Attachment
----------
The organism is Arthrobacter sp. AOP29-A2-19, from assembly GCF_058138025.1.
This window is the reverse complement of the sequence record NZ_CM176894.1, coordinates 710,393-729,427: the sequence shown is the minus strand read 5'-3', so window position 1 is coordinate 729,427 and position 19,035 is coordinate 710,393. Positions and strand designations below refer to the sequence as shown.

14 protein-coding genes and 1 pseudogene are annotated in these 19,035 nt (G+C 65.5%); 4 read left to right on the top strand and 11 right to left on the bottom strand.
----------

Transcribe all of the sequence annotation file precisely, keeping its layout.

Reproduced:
The organism is Arthrobacter sp. AOP29-A2-19, from assembly GCF_058138025.1.
This window is the reverse complement of the sequence record NZ_CM176894.1, coordinates 710,393-729,427: the sequence shown is the minus strand read 5'-3', so window position 1 is coordinate 729,427 and position 19,035 is coordinate 710,393. Positions and strand designations below refer to the sequence as shown.

14 protein-coding genes and 1 pseudogene are annotated in these 19,035 nt (G+C 65.5%); 4 read left to right on the top strand and 11 right to left on the bottom strand.